Laptop full disk encryption: Debunking myths

Mike Chapple reviews laptop full disk encryption and separates fact from fiction.

Full disk encryption (FDE) is widely used to control the risk of users travelling with (and losing) portable computers containing sensitive information. After a series of incidents in the early part of this century made headlines, including the theft of a Department of Veterans Affairs laptop that compromised the information of 26.5 million vets, most organizations turned to mandatory FDE policies for all mobile computers.

These policies made it easy to feel secure about having your sensitive data left in vehicles, travelling through airports and sitting in computer bags in the homes of your employees -- after all, if you encrypt every device, you don't have to worry about what data may have been stored on a device after it was stolen. The technology certainly lies within the financial and technical reach of organizations of all sizes, as it easily scales from a small business to a large enterprise.

Organizations deploying laptop full disk encryption technologies have encountered enough issues during their implementations that it's worth spending some time discussing. In this tip, we look at three specific areas of concern: performance degradation, disk fragmentation and key management/password recovery.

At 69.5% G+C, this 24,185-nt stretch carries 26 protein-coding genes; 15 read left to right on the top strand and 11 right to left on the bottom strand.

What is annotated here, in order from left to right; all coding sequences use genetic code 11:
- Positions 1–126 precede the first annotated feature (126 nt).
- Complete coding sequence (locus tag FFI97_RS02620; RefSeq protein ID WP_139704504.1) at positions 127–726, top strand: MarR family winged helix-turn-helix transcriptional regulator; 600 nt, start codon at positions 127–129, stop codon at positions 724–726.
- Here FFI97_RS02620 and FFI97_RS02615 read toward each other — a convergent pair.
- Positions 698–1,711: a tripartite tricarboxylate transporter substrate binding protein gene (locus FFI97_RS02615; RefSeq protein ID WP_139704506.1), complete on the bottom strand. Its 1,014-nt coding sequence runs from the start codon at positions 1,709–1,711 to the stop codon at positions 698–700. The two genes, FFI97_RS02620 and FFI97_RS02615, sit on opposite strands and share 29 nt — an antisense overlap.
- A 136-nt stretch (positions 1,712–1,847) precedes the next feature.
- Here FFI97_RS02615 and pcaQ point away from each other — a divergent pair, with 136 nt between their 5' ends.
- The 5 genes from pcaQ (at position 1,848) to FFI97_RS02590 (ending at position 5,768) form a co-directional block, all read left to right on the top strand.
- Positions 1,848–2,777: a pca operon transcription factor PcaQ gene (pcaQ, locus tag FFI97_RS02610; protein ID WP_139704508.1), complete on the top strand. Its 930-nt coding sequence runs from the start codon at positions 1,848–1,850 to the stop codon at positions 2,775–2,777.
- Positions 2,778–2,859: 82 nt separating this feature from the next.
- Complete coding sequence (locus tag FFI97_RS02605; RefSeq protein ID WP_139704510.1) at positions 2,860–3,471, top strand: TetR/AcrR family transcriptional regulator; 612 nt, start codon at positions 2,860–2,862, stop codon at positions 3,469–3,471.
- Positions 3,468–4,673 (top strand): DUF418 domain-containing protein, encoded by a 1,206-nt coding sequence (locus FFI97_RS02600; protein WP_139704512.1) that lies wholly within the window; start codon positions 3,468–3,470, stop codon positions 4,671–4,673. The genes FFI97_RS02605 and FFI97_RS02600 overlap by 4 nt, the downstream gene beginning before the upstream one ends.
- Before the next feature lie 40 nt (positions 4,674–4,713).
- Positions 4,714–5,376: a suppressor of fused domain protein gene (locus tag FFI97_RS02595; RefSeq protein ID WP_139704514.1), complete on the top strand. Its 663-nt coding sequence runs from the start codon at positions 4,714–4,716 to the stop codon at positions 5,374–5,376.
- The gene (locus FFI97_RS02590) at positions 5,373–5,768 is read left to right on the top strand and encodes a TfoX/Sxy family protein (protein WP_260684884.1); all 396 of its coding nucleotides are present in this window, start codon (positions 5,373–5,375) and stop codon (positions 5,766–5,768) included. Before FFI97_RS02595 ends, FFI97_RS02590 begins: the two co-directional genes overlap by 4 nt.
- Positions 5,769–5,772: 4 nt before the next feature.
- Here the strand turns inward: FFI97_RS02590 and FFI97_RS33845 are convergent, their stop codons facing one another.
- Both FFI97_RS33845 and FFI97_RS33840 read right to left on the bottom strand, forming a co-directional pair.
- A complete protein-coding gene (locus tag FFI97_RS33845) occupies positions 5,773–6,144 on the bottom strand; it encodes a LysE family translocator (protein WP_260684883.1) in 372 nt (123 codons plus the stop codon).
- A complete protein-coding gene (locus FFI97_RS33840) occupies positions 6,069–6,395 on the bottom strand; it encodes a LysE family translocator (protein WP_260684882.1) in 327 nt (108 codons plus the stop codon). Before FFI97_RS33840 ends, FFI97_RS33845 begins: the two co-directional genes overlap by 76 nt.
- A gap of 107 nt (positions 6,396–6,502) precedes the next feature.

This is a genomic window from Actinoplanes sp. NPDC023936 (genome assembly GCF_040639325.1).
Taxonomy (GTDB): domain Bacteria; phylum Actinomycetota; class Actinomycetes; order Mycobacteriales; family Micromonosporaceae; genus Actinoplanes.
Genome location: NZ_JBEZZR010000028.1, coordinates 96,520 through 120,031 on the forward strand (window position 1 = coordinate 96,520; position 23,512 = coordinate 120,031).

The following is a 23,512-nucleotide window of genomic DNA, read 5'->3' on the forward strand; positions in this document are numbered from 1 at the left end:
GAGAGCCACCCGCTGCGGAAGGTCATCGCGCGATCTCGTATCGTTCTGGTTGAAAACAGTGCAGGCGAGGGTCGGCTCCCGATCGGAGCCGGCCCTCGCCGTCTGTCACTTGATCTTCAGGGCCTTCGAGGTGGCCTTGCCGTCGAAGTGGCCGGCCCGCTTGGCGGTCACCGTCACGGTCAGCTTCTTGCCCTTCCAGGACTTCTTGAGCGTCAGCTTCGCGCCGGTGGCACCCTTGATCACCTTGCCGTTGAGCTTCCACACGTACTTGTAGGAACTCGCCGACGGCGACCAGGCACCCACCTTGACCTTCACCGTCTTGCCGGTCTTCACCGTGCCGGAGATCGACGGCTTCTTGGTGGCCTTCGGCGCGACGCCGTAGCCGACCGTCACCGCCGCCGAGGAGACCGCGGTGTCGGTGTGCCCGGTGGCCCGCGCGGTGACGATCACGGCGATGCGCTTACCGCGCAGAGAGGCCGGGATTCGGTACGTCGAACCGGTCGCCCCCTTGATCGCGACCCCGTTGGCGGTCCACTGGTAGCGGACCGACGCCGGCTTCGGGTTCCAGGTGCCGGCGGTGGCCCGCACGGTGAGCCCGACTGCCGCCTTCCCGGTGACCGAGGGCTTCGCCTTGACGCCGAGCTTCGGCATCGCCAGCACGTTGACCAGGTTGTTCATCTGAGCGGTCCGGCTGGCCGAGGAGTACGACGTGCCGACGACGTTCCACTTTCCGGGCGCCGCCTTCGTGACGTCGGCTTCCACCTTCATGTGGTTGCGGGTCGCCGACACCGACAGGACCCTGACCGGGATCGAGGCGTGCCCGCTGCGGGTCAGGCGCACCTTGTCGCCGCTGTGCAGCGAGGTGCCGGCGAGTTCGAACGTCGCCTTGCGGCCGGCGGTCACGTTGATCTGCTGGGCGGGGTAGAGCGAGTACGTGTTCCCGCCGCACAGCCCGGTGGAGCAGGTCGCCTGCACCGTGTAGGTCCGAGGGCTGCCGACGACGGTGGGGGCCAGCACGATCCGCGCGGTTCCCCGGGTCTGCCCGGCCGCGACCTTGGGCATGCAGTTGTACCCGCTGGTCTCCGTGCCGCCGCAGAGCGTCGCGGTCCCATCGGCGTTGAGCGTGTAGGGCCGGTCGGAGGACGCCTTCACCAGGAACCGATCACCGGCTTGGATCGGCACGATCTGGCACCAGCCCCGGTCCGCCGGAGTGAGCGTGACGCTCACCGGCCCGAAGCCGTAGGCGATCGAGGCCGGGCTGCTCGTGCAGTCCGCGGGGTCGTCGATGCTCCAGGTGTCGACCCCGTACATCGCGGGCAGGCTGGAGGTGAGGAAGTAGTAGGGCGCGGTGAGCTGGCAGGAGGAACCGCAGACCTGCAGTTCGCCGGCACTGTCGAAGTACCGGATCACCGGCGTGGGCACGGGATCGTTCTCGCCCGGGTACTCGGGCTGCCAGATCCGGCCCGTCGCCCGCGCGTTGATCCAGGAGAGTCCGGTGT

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Performance degradation
One of the most common arguments made against full disk encryption is the performance degradation that occurs when you deploy the technology. Encrypting and decrypting data is mathematically intensive and requires more processing time than standard disk operations. Therefore, there is certainly going to be some degradation in performance. Users who don't want their systems encrypted will often cite this degradation as an unacceptable side effect of FDE and use it to argue that their systems should not be encrypted.

Fortunately, the data is on the side of security in this case. Tests performed by an independent third party on behalf of CheckPoint Software demonstrated that the performance degradation of most major FDE projects is relatively small. Three of the commercial products tested (CheckPoint FDE, Microsoft BitLocker and Utimaco SafeGuard Easy) all had degradation rates less than 10%. In the grand scheme of things, this is not a major performance impact, especially in light of the security benefits to the organization.

Disk fragmentation
Another common misconception about FDE products is that they prevent you from defragmenting encrypted disks. This myth simply isn't true. While some earlier encryption products weren't compatible with defragmentation, those problems have been resolved by all major FDE products. For example, when running Windows 2000 with the Encrypting File System (EFS) to do volume encryption, you could not defragment encrypted files. However, FDE products like BitLocker provide applications with direct access to the disk, allowing for the use of defragmentation tools such as the Windows Disk Defragmenter.

Key Management and Password Recovery